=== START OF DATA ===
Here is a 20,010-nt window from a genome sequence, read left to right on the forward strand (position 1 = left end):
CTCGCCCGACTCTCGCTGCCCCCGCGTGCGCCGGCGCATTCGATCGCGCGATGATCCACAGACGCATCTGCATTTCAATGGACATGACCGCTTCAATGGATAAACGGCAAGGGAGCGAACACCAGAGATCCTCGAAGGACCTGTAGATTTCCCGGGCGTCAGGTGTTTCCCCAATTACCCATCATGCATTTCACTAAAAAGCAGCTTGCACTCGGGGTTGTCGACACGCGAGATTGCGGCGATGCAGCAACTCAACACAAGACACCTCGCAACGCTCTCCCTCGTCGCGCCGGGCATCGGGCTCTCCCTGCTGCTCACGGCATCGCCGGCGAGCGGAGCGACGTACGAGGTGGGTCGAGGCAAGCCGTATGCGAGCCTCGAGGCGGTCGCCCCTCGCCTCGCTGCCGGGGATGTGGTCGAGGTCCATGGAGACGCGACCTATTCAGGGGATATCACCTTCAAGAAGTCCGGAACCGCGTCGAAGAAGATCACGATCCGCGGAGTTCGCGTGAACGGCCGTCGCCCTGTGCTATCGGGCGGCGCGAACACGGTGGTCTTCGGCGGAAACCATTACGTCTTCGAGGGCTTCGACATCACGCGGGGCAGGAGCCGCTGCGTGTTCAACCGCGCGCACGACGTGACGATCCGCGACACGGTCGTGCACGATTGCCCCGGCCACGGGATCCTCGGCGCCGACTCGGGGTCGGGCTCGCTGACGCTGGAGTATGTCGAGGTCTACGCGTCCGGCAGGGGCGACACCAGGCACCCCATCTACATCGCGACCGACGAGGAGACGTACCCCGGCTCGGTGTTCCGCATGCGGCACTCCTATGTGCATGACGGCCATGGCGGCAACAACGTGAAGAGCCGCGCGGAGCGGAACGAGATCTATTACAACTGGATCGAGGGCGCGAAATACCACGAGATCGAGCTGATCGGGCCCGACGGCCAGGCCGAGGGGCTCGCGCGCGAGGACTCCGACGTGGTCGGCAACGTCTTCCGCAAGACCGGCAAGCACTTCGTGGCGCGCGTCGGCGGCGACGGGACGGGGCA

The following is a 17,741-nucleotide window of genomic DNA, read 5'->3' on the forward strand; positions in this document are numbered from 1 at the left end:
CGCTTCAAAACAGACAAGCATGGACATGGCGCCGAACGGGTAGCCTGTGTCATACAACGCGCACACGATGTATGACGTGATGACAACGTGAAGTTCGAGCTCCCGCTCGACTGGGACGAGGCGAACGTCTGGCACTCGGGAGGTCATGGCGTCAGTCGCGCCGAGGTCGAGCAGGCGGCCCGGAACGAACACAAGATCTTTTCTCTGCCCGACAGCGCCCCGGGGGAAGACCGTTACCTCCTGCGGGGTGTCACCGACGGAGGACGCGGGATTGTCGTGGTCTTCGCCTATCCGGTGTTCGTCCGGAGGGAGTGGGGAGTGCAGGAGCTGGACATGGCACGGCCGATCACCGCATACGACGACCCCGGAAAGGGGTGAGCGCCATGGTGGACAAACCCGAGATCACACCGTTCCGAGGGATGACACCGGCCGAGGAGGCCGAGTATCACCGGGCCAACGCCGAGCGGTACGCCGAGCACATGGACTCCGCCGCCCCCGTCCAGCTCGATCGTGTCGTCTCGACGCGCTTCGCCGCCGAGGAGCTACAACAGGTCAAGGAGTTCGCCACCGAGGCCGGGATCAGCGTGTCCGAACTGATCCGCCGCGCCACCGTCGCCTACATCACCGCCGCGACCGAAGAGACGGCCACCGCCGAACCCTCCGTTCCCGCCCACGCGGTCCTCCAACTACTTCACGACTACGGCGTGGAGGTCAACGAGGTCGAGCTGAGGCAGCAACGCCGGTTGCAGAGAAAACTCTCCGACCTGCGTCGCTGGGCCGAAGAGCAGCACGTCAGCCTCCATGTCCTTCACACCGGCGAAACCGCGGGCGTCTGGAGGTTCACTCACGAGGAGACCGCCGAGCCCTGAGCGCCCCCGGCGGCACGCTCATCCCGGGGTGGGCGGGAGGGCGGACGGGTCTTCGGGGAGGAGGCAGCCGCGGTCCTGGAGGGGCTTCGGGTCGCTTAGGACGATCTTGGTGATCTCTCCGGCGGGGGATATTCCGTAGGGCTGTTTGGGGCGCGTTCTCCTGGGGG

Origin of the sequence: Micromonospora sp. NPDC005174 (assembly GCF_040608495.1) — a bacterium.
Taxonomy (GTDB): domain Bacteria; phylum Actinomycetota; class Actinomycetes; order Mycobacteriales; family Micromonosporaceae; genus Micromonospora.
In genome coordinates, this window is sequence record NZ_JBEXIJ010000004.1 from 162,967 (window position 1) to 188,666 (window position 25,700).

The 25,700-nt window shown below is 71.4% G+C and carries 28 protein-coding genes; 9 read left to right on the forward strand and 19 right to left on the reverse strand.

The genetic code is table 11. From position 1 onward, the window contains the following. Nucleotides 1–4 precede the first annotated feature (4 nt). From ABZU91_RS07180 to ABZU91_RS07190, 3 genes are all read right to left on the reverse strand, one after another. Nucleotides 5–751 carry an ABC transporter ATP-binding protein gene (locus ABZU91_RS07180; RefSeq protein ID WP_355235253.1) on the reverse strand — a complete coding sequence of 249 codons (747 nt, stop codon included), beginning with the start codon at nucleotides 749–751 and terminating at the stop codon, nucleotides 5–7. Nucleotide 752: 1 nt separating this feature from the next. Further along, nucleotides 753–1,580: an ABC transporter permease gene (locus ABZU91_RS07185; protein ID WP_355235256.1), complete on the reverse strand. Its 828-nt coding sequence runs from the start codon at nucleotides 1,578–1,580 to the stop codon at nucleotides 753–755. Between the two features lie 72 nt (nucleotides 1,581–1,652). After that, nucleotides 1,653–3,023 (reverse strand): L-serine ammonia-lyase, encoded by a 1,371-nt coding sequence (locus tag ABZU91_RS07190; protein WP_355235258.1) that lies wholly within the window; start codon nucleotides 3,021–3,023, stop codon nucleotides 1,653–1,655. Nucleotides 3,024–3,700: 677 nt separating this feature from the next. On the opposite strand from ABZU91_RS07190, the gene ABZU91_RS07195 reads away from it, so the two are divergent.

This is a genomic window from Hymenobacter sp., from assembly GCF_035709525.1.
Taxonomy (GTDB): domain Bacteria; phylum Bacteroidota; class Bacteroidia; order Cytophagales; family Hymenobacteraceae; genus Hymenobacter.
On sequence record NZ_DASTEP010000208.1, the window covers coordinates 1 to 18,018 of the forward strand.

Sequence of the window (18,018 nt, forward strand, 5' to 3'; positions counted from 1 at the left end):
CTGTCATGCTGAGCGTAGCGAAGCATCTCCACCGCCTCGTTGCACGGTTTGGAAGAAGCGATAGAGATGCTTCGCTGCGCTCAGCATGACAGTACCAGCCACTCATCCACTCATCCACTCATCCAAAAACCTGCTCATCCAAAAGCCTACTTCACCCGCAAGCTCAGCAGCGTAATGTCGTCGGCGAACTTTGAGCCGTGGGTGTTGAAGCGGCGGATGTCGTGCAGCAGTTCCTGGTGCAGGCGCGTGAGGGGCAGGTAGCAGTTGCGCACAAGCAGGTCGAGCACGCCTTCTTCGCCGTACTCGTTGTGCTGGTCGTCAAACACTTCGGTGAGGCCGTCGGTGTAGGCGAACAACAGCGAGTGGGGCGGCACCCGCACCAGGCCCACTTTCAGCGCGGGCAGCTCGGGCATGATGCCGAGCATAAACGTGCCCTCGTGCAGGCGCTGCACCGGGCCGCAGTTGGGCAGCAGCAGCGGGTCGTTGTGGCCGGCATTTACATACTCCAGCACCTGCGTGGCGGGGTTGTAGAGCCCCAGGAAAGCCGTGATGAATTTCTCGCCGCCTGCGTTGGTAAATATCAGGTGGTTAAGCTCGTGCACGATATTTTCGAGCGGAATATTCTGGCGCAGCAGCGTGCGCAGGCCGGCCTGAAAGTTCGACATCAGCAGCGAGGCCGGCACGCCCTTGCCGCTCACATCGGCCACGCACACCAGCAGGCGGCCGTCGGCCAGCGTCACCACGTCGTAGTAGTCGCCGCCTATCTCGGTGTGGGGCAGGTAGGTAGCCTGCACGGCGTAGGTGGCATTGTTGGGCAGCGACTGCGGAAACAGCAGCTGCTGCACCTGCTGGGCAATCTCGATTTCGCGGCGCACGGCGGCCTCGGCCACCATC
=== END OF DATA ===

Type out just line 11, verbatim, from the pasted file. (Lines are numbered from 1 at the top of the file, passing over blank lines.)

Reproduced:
Taxonomy (GTDB): domain Bacteria; phylum Bacteroidota; class Bacteroidia; order Cytophagales; family Hymenobacteraceae; genus Hymenobacter.